The original play presented open-
ing night to the senior women had
its beginnings with the organization
of women by classes under Dean of
Women Myra Jordan in 1903.
One of the authors of the first

1
I
I
I
I
c
i

--Daily Photo by Richard Strong
The Burr-Patt awards will be awarded to the winners and runners-
up in the men's and women's intramural debate tournaments at the
Speech Honors Banquet April 30.
Third Round Results Announced
ByIntramlural Debate Director

Ann. Arbor
Here Is Today's News
In Summary
Henry Timmer, Grand Rapids, was
treated at St. Joseph's Mercy Hos-
pital for injuries after his car had
side-swiped a truck driven by Robert
Riley, Ypsilanti, just south of Stein
Road.
In Circuit court, Judge George
Sample approved a dismissal of a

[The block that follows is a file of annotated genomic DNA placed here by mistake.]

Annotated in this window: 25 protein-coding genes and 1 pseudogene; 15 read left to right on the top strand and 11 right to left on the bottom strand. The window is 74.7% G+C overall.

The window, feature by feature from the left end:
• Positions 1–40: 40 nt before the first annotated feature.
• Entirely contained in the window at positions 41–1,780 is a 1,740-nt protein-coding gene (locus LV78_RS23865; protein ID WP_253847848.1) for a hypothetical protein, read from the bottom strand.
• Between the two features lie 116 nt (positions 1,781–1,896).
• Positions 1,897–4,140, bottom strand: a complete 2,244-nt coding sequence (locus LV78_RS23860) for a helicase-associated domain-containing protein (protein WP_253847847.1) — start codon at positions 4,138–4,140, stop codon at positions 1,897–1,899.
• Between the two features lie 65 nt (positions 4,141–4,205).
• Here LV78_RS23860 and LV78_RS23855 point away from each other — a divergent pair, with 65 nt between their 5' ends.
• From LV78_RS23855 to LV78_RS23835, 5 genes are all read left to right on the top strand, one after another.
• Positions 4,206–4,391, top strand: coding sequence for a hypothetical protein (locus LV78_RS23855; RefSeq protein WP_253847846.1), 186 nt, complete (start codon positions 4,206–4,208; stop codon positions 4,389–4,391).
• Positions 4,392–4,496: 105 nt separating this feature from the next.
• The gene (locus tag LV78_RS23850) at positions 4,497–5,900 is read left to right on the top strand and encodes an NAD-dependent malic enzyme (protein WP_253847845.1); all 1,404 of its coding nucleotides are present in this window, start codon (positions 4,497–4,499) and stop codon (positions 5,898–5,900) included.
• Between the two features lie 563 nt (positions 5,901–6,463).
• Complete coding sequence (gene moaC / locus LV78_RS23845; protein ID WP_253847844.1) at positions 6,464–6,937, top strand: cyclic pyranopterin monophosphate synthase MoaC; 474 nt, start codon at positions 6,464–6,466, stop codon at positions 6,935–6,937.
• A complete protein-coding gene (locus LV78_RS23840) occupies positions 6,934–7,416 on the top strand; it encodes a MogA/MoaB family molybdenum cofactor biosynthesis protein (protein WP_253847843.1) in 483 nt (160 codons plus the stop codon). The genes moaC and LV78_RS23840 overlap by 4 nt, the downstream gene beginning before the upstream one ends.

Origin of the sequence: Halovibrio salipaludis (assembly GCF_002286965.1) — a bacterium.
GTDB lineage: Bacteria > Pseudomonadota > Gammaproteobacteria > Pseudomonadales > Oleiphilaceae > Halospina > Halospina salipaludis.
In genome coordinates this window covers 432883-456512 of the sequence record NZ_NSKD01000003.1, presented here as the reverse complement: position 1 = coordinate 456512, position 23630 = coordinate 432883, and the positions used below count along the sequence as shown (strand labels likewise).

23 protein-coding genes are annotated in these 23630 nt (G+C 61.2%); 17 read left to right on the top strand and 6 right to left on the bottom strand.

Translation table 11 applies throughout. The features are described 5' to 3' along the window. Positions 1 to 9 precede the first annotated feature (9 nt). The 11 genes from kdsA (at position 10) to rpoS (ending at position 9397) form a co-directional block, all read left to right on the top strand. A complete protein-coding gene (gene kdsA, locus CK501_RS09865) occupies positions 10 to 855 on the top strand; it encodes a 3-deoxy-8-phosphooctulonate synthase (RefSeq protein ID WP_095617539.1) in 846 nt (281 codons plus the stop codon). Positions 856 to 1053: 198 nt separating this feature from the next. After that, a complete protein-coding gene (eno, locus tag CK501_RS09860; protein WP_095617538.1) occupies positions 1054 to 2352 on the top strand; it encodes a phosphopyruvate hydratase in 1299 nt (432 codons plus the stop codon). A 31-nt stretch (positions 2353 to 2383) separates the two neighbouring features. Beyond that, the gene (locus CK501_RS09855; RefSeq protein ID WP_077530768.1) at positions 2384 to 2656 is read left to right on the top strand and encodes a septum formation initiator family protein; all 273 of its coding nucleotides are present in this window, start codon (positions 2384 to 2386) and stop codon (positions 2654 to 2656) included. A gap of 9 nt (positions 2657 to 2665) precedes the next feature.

$10,000 damage suit brought by Mrs.
Maggie Latham. The suit asked for
compensation for injuries incurred
in an accident last November 6.
Judge George Sample sentenced
Grant Mohrlock, Chelsea, 90 days in
jail and fined him $50 yesterday when
he pleaded guilty yesterday for vio-
lating probation. Only last week
Judge Sample placed Mohrlock on
two year's probation. on a disorderly
charge. Mohrlock was re-arrested af-
ter his release.

JGP play was the Dean of Women,
Mrs. Jordan. Entitled, "Don Quixote,"
the play was a take-off on romantic
customs.
The play was given to an audience
composed entirely of women the eve-
ning of Swing-Out, which occurred
during the last of April.